Amid the ever-dreary news about the Rhode Island economy, an intriguing finding from Richard Florida, an urban theorist best known for his book The Rise of the Creative Class, and his colleagues at the Martin Prosperity Institute.
Florida, also senior editor at the Atlantic magazine, and his partners Charlotta Mellander and Karen King find Rhode Island is fifth best among the states and the District of Columbia when it comes to places for women to work.
Florida et al. put together a "Women's Earnings Index" based on four metrics: women's share of the labor force, average wage levels for women, women's share of total state wages, and what they call "location premium," defined as "the amount of earnings that can be attributed to working in a specific state after controlling for education, hours worked, and skill."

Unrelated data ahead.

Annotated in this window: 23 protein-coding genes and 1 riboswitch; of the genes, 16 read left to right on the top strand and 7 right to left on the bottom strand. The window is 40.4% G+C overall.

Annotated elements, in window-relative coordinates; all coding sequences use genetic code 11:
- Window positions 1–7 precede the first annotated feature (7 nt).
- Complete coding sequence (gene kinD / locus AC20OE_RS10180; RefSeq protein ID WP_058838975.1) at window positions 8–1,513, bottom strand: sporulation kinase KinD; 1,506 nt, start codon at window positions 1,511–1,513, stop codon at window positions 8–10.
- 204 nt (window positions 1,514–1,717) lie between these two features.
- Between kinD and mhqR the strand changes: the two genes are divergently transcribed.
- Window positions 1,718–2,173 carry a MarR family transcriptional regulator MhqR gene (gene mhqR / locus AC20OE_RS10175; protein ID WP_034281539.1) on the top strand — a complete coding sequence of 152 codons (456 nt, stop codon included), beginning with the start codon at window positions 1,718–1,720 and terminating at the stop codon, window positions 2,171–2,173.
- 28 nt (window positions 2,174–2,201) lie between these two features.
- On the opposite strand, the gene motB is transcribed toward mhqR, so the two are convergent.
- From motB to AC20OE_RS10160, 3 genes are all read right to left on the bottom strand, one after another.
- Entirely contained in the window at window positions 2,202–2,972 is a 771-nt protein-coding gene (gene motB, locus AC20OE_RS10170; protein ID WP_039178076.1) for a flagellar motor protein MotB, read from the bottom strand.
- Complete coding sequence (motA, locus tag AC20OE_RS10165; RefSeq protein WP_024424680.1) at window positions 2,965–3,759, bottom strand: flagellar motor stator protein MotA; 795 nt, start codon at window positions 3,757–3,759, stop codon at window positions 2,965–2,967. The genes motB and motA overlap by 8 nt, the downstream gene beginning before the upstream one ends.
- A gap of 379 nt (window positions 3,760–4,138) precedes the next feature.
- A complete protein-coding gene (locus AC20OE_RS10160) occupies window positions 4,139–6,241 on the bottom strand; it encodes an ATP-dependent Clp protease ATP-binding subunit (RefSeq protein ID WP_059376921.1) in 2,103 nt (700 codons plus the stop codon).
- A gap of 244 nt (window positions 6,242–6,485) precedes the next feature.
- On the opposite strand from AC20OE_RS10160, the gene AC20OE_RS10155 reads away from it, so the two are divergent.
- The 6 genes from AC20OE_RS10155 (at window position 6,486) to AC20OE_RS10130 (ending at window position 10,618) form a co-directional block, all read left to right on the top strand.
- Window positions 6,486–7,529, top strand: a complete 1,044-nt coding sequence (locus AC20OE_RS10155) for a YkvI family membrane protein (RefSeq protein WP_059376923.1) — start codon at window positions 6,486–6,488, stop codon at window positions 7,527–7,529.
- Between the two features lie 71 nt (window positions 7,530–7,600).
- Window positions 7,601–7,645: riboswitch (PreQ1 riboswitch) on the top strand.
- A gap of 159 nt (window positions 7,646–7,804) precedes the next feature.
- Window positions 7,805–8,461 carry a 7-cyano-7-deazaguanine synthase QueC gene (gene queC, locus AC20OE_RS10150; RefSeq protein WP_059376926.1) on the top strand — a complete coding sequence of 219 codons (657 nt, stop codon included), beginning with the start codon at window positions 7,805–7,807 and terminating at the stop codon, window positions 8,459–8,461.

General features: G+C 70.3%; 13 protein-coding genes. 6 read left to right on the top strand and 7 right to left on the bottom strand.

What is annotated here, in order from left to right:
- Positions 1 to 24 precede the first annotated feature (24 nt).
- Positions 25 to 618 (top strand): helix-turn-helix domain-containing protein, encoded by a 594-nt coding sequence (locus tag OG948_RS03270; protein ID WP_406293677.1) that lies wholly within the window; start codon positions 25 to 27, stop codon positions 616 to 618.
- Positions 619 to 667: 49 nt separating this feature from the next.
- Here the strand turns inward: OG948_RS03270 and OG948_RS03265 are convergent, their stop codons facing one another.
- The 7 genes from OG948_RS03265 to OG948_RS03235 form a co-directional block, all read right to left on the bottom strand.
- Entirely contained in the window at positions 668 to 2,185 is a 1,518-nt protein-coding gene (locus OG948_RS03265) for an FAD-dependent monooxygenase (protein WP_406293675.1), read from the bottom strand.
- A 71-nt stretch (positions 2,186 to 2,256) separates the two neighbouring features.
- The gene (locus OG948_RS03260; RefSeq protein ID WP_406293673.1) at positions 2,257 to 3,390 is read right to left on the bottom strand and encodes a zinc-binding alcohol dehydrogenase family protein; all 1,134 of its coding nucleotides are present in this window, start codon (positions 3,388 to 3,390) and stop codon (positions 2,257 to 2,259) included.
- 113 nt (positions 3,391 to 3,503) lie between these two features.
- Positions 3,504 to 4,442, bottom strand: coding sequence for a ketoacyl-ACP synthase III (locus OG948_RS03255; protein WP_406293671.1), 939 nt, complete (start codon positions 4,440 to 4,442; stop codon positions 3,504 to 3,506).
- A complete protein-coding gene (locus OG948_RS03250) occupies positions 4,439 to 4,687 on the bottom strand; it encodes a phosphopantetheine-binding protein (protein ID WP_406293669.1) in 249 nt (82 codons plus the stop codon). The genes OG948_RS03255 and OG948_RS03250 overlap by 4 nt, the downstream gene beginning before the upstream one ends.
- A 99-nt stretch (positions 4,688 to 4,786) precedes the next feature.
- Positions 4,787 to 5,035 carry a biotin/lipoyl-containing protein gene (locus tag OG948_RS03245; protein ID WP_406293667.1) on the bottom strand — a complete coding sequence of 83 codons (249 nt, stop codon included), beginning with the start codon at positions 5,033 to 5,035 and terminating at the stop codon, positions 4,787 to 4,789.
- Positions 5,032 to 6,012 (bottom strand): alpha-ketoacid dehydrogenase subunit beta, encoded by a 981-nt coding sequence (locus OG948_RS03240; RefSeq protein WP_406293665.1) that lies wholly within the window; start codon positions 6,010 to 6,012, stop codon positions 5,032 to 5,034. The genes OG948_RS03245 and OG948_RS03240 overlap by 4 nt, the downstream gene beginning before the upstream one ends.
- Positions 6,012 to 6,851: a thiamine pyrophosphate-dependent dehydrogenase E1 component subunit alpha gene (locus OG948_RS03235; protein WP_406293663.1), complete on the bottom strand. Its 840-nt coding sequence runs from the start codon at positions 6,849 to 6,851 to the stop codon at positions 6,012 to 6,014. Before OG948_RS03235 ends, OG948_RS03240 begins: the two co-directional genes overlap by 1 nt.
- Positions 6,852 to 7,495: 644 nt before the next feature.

Top of the list: Washington DC, followed by Maryland, Nevada, Massachusetts and Rhode Island. Among the worst: Montana, Utah, Virginia, Idaho, and - worst of all - Wyoming.